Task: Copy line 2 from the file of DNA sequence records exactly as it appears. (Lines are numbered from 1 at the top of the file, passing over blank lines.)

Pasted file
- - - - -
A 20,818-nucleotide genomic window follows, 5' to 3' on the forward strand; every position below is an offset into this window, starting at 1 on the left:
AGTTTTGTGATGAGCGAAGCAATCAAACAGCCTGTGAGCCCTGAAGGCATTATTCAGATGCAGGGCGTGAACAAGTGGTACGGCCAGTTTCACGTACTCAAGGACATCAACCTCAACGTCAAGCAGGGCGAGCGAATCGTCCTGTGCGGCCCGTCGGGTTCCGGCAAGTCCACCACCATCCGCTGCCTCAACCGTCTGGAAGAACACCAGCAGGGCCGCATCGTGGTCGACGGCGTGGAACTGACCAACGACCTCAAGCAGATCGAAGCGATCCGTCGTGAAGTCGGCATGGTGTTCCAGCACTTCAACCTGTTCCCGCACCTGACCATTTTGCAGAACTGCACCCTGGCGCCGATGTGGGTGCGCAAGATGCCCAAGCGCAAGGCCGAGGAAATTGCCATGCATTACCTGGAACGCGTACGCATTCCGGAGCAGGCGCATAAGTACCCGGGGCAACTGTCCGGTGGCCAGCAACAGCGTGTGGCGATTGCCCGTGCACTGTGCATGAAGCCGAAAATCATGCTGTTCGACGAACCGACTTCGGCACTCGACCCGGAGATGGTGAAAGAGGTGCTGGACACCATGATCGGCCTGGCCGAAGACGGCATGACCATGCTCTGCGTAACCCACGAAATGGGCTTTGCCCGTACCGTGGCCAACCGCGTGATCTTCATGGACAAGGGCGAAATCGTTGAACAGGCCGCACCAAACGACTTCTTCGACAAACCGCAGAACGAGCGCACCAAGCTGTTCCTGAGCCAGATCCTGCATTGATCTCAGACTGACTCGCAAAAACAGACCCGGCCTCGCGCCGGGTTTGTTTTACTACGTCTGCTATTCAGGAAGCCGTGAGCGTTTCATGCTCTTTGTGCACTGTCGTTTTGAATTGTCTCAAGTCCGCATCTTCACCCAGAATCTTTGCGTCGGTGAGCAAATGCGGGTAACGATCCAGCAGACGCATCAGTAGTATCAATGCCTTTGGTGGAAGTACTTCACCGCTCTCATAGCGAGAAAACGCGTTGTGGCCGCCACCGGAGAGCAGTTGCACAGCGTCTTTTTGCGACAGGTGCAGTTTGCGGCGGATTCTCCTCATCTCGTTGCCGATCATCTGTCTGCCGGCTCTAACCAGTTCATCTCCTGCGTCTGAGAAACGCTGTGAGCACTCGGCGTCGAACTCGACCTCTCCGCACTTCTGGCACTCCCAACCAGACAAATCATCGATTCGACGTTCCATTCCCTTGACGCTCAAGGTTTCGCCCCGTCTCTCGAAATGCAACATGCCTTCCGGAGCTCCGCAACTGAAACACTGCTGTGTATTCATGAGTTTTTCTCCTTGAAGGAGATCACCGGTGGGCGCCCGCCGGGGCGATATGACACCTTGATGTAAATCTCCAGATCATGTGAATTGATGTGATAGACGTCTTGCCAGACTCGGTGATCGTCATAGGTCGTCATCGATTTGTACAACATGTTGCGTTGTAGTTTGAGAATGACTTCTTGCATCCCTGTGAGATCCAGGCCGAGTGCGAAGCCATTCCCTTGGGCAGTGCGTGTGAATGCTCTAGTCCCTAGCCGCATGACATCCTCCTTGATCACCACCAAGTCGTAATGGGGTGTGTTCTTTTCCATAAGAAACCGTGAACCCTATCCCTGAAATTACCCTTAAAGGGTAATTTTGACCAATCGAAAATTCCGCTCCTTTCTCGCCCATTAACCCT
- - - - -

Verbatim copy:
AGTTTTGTGATGAGCGAAGCAATCAAACAGCCTGTGAGCCCTGAAGGCATTATTCAGATGCAGGGCGTGAACAAGTGGTACGGCCAGTTTCACGTACTCAAGGACATCAACCTCAACGTCAAGCAGGGCGAGCGAATCGTCCTGTGCGGCCCGTCGGGTTCCGGCAAGTCCACCACCATCCGCTGCCTCAACCGTCTGGAAGAACACCAGCAGGGCCGCATCGTGGTCGACGGCGTGGAACTGACCAACGACCTCAAGCAGATCGAAGCGATCCGTCGTGAAGTCGGCATGGTGTTCCAGCACTTCAACCTGTTCCCGCACCTGACCATTTTGCAGAACTGCACCCTGGCGCCGATGTGGGTGCGCAAGATGCCCAAGCGCAAGGCCGAGGAAATTGCCATGCATTACCTGGAACGCGTACGCATTCCGGAGCAGGCGCATAAGTACCCGGGGCAACTGTCCGGTGGCCAGCAACAGCGTGTGGCGATTGCCCGTGCACTGTGCATGAAGCCGAAAATCATGCTGTTCGACGAACCGACTTCGGCACTCGACCCGGAGATGGTGAAAGAGGTGCTGGACACCATGATCGGCCTGGCCGAAGACGGCATGACCATGCTCTGCGTAACCCACGAAATGGGCTTTGCCCGTACCGTGGCCAACCGCGTGATCTTCATGGACAAGGGCGAAATCGTTGAACAGGCCGCACCAAACGACTTCTTCGACAAACCGCAGAACGAGCGCACCAAGCTGTTCCTGAGCCAGATCCTGCATTGATCTCAGACTGACTCGCAAAAACAGACCCGGCCTCGCGCCGGGTTTGTTTTACTACGTCTGCTATTCAGGAAGCCGTGAGCGTTTCATGCTCTTTGTGCACTGTCGTTTTGAATTGTCTCAAGTCCGCATCTTCACCCAGAATCTTTGCGTCGGTGAGCAAATGCGGGTAACGATCCAGCAGACGCATCAGTAGTATCAATGCCTTTGGTGGAAGTACTTCACCGCTCTCATAGCGAGAAAACGCGTTGTGGCCGCCACCGGAGAGCAGTTGCACAGCGTCTTTTTGCGACAGGTGCAGTTTGCGGCGGATTCTCCTCATCTCGTTGCCGATCATCTGTCTGCCGGCTCTAACCAGTTCATCTCCTGCGTCTGAGAAACGCTGTGAGCACTCGGCGTCGAACTCGACCTCTCCGCACTTCTGGCACTCCCAACCAGACAAATCATCGATTCGACGTTCCATTCCCTTGACGCTCAAGGTTTCGCCCCGTCTCTCGAAATGCAACATGCCTTCCGGAGCTCCGCAACTGAAACACTGCTGTGTATTCATGAGTTTTTCTCCTTGAAGGAGATCACCGGTGGGCGCCCGCCGGGGCGATATGACACCTTGATGTAAATCTCCAGATCATGTGAATTGATGTGATAGACGTCTTGCCAGACTCGGTGATCGTCATAGGTCGTCATCGATTTGTACAACATGTTGCGTTGTAGTTTGAGAATGACTTCTTGCATCCCTGTGAGATCCAGGCCGAGTGCGAAGCCATTCCCTTGGGCAGTGCGTGTGAATGCTCTAGTCCCTAGCCGCATGACATCCTCCTTGATCACCACCAAGTCGTAATGGGGTGTGTTCTTTTCCATAAGAAACCGTGAACCCTATCCCTGAAATTACCCTTAAAGGGTAATTTTGACCAATCGAAAATTCCGCTCCTTTCTCGCCCATTAACCCT